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Looking the Hood for CSS

Once you have lifted the hood to see the HTML and CSS, it is time to start playing Sherlock Holmes. To start, you have to know what you are looking at and where to find the basic elements to help you find the culprit.

The HTML page features all the structural code that sets up the "grid" into which your page sits. Think of it as a map with notes written all over it. The notes are actually pointers to the directions which are found within the CSS file.

Scroll down past a lot of <link rel='archives'... information until you see <body>. Below this will be the layout "body" of your web page. From here on, every bit of information is critical to the structure and design of your page.

As you scroll through it, look for identifying ID and CLASS statements. For example, you may see the following:

<div id="page">
	<div id="header">
	<h1>My WordPress Site</h1>
		<div id="headerimg">
		</div>
			<div class="description">by Me and Only Me</div>
		</div>
	<div id="content" class="widecolumn">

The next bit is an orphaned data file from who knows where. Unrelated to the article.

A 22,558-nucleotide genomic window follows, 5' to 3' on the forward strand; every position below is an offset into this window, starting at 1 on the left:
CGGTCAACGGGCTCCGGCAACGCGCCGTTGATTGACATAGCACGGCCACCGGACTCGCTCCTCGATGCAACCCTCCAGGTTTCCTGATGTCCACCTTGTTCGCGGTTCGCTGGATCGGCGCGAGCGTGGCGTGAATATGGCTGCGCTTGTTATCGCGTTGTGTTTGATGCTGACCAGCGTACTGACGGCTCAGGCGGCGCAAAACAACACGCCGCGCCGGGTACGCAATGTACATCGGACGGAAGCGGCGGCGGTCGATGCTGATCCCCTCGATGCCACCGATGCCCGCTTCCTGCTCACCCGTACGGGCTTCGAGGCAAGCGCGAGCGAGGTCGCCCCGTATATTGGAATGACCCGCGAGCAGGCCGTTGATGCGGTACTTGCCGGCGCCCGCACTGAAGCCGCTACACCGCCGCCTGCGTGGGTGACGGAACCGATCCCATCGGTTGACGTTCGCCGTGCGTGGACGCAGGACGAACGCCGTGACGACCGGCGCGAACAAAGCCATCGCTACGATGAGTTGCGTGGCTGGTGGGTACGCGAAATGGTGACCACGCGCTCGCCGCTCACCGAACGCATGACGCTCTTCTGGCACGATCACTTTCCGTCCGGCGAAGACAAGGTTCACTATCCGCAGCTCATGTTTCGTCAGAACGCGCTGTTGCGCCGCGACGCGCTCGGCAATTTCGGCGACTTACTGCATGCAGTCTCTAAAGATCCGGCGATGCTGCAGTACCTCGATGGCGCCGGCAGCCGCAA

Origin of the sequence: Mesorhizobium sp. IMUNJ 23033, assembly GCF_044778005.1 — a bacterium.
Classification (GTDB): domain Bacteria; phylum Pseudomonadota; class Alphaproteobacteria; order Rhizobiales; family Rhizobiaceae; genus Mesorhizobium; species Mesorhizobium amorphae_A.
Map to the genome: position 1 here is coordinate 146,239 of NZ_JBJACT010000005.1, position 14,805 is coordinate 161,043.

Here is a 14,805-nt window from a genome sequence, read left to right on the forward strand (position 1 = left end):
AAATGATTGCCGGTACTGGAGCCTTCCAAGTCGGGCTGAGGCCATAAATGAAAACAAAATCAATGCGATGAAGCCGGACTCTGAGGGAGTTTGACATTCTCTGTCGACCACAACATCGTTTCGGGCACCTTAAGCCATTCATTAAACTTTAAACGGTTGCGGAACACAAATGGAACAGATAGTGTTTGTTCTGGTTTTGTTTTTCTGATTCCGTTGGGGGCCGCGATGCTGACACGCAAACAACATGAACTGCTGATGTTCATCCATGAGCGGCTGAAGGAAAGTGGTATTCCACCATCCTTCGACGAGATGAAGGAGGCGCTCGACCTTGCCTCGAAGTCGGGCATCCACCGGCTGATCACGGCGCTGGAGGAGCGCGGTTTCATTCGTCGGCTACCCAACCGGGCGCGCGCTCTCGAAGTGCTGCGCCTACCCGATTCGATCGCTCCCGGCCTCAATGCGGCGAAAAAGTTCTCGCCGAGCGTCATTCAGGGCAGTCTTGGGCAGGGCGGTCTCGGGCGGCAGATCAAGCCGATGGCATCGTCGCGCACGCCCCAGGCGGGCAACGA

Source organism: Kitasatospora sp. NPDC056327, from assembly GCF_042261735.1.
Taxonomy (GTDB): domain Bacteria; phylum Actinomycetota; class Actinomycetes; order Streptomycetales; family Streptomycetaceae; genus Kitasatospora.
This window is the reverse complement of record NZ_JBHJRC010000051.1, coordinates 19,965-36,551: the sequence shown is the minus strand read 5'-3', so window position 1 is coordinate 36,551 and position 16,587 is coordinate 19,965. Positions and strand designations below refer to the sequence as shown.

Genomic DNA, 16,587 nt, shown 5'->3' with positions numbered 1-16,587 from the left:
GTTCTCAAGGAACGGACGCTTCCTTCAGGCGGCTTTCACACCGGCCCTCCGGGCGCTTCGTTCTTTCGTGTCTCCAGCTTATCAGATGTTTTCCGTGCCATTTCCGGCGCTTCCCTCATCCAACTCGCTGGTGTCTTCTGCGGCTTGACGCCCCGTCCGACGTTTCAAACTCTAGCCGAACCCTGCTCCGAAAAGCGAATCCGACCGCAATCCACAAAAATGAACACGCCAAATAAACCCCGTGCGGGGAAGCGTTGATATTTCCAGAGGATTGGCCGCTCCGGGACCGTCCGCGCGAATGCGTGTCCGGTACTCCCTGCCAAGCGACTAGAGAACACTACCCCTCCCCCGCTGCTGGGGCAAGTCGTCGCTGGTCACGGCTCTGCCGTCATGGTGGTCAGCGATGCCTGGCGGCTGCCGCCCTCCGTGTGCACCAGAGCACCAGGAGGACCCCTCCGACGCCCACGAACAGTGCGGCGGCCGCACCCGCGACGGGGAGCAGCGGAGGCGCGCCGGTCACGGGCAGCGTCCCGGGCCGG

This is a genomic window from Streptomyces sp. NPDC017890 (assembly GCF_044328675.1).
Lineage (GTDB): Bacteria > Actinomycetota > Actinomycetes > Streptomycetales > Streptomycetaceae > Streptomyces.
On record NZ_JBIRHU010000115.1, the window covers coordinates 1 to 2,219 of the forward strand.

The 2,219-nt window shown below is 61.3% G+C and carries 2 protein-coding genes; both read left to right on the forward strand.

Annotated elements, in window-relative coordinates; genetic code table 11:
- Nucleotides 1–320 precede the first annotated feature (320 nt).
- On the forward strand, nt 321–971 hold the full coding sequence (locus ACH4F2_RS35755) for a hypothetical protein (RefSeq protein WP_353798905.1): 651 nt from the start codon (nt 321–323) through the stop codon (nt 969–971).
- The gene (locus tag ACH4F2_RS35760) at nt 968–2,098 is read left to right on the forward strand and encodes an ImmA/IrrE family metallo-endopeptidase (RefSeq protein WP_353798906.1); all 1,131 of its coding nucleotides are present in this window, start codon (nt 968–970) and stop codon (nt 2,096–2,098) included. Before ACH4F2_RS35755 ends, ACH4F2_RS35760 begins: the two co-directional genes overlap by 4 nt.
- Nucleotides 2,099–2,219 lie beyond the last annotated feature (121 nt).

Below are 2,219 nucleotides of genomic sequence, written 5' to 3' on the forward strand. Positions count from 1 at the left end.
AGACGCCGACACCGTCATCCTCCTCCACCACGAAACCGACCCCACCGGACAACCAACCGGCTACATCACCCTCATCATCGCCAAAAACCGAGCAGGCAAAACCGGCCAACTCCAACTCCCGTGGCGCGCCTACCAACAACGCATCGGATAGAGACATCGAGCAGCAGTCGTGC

<div class="post">

This may look confusing, but it is basically setting up sections with your content in it.

It begins with the division called "page" which sets up the look of the entire page. If you look in the CSS file for #page selector, you will see the presentation styles associated with it. It is followed by the header division which includes a heading (H1) with the title of your site. This particular layout is based upon the default Theme for WordPress v1.5 called Kubrick which includes an image in the header, set by the "headerimg" division. After that comes a division with a CLASS reference called "description" which is the place you have a subtitle or description of your site. Again, look in your CSS to find .description to find out how that area is styled.

The next two tags close the header (</div>) and then begins the division ID of "content" which also features a CLASS called"widecolumn", followed by another CLASS called "post". The "content" and "widecolumn" layout the overall look of the containers holding your "post".

This is an example of the parent/child relationship. And, as you will see in the next section, this is one of the major places where CSS layout problems begin!